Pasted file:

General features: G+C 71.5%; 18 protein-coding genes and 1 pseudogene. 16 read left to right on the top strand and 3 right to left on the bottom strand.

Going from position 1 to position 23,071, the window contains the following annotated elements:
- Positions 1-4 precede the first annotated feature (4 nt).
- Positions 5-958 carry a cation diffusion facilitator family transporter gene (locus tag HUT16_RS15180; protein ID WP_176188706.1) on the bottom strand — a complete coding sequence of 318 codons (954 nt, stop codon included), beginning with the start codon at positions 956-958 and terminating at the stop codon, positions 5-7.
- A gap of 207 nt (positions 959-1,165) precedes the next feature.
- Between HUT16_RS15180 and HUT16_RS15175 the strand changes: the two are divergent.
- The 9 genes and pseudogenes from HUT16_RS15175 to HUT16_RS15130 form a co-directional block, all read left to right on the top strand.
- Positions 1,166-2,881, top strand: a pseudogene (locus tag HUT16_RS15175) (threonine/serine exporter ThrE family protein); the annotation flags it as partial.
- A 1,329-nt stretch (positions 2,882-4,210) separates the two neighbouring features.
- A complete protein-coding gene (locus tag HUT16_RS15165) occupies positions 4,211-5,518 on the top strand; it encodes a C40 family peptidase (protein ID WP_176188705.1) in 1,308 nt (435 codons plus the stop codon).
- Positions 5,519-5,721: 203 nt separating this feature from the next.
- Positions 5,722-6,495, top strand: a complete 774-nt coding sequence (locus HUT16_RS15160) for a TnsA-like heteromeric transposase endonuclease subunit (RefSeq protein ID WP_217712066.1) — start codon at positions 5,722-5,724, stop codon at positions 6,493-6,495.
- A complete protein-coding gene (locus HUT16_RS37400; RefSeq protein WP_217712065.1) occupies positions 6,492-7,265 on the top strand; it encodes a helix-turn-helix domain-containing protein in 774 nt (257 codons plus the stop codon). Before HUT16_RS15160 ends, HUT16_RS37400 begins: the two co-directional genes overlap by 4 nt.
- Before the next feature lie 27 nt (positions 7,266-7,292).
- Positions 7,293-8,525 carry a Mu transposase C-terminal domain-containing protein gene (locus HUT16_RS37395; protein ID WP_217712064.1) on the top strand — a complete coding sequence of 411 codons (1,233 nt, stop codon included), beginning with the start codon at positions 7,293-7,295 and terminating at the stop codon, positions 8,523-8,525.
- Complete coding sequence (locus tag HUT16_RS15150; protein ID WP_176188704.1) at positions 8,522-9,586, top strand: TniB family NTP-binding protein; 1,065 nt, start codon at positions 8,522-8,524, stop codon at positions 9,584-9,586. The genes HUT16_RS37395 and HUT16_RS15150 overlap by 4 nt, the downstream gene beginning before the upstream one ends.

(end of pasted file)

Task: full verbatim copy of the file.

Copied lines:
General features: G+C 71.5%; 18 protein-coding genes and 1 pseudogene. 16 read left to right on the top strand and 3 right to left on the bottom strand.

Going from position 1 to position 23,071, the window contains the following annotated elements:
- Positions 1-4 precede the first annotated feature (4 nt).
- Positions 5-958 carry a cation diffusion facilitator family transporter gene (locus tag HUT16_RS15180; protein ID WP_176188706.1) on the bottom strand — a complete coding sequence of 318 codons (954 nt, stop codon included), beginning with the start codon at positions 956-958 and terminating at the stop codon, positions 5-7.
- A gap of 207 nt (positions 959-1,165) precedes the next feature.
- Between HUT16_RS15180 and HUT16_RS15175 the strand changes: the two are divergent.
- The 9 genes and pseudogenes from HUT16_RS15175 to HUT16_RS15130 form a co-directional block, all read left to right on the top strand.
- Positions 1,166-2,881, top strand: a pseudogene (locus tag HUT16_RS15175) (threonine/serine exporter ThrE family protein); the annotation flags it as partial.
- A 1,329-nt stretch (positions 2,882-4,210) separates the two neighbouring features.
- A complete protein-coding gene (locus tag HUT16_RS15165) occupies positions 4,211-5,518 on the top strand; it encodes a C40 family peptidase (protein ID WP_176188705.1) in 1,308 nt (435 codons plus the stop codon).
- Positions 5,519-5,721: 203 nt separating this feature from the next.
- Positions 5,722-6,495, top strand: a complete 774-nt coding sequence (locus HUT16_RS15160) for a TnsA-like heteromeric transposase endonuclease subunit (RefSeq protein ID WP_217712066.1) — start codon at positions 5,722-5,724, stop codon at positions 6,493-6,495.
- A complete protein-coding gene (locus HUT16_RS37400; RefSeq protein WP_217712065.1) occupies positions 6,492-7,265 on the top strand; it encodes a helix-turn-helix domain-containing protein in 774 nt (257 codons plus the stop codon). Before HUT16_RS15160 ends, HUT16_RS37400 begins: the two co-directional genes overlap by 4 nt.
- Before the next feature lie 27 nt (positions 7,266-7,292).
- Positions 7,293-8,525 carry a Mu transposase C-terminal domain-containing protein gene (locus HUT16_RS37395; protein ID WP_217712064.1) on the top strand — a complete coding sequence of 411 codons (1,233 nt, stop codon included), beginning with the start codon at positions 7,293-7,295 and terminating at the stop codon, positions 8,523-8,525.
- Complete coding sequence (locus tag HUT16_RS15150; protein ID WP_176188704.1) at positions 8,522-9,586, top strand: TniB family NTP-binding protein; 1,065 nt, start codon at positions 8,522-8,524, stop codon at positions 9,584-9,586. The genes HUT16_RS37395 and HUT16_RS15150 overlap by 4 nt, the downstream gene beginning before the upstream one ends.